University Of Florida Saves Cash And Time With Dual-Core Systems - InformationWeek

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12/12/2005
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University Of Florida Saves Cash And Time With Dual-Core Systems

The school deployed Rackable Systems' high-density servers and dual-core Opteron processors to nearly double its computing capacity.

When the University of Florida was looking to avoid a potential $100,000 energy surcharge, as well as accelerate the second phase of its high-performance computing deployment by as much as a year, it found the answer in dual-core enabled servers from Rackable Systems Inc.

The combination of Rackable's high-density servers that are half the depth of conventional rack-mount equipment, which allows for installation from both the front and back of a chassis, and dual-core Opteron processors from Advanced Micro Devices Inc., has let the university increase its computing capacity by 1-1/2 to two times what it had anticipated this year, says Charles Taylor, senior HPC systems engineer at the university.

"It has been such a win because you lose nothing in terms of scalability and you get twice the computational power at almost no cost in terms of power and cooling," Taylor says. "It's a very hard thing to beat."

To meet the university's requirements to provide computational capabilities for use in such applications as basic sciences to applied engineering and drug development, the University of Florida planned a three-phased project to create as much as 9 teraflops of total performance.

The project begun with phase one implementation in February 2004: A 384-processor cluster based on Xeon processors in servers from "one of the big four equipment vendors," Taylor says.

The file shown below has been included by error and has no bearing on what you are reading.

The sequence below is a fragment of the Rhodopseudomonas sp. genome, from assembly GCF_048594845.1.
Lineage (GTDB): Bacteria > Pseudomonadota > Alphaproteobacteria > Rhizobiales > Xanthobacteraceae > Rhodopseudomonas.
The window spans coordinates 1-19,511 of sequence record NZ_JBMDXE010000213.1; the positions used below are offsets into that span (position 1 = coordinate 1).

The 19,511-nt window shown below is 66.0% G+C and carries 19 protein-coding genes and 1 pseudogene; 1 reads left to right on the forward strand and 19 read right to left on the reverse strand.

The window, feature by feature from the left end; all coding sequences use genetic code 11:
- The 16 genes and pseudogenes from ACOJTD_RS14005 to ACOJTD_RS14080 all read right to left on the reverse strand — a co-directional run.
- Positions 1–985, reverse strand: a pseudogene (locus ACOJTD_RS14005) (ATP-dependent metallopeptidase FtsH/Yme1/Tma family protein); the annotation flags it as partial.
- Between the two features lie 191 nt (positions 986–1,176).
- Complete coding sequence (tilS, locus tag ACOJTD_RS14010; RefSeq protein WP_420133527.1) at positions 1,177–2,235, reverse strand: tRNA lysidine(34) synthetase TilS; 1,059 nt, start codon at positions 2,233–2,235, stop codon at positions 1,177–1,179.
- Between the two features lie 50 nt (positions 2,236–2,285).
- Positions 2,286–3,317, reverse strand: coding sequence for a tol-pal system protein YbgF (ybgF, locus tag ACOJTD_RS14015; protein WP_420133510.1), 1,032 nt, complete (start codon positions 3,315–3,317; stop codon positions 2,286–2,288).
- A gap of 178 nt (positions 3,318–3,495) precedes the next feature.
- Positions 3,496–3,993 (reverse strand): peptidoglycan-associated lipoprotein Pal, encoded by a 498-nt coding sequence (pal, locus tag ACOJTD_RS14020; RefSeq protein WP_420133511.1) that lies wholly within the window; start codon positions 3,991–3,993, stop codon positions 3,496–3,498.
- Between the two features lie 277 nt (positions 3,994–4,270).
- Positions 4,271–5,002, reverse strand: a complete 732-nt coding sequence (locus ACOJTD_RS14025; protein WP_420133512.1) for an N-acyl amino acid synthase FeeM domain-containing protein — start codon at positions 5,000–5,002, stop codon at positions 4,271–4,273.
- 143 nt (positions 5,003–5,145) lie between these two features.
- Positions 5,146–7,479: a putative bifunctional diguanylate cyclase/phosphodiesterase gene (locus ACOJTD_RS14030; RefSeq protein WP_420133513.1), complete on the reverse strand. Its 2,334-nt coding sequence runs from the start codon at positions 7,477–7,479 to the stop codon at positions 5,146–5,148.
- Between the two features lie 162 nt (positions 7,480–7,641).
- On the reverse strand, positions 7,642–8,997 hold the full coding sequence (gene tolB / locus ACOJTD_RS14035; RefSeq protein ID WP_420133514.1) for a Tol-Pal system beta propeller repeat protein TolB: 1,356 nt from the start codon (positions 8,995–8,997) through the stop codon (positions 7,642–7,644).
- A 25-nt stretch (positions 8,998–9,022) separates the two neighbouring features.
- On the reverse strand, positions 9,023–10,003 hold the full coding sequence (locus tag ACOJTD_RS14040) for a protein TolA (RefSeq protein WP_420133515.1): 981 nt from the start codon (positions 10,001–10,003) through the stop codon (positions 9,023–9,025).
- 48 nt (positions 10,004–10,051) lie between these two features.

Because of space constraints in its current data center, the university originally planned the second phase of its project to begin next summer when a second facility was scheduled to open. By deploying the Rackable systems, however, the university was able to replace the servers from phase one and move ahead with the second phase, all within the space limitations of its current data center, he says.

Another obstacle was adding capacity while trying to minimize the impact on cooling requirements. The department would have been charged by the university an "impact fee" of $2,370 per ton of cooling it added to its current 18 tons of cooling capability.

Using conventional single-core server technology, Taylor says he was faced with an installation that would have required 45 to 50 tons of cooling capability, which would have added a $90,000 to $100,000 impact fee.

Using the dual-core, double-density servers from Rackable, the university installed a cluster of 400 processors, with a total of 800 processing cores, in only four server racks, letting the department create about 3 teraflops of total computing capacity without paying energy impact fees.

The third phase of the project is scheduled to enter the bidding process next summer, an installation that will roughly double the installed compute capacity.

"We will be fair in the bidding process and open bids to whatever vendors care to participate, but any new vendor will have to work very hard to displace Rackable at this point," Taylor says.

Taylor acknowledges there has been "a certain amount of risk involved in going with a company that is not one of three or four established vendors," but says he has been pleased with Rackable's ability "to respond nimbly to all of our requests and concerns."

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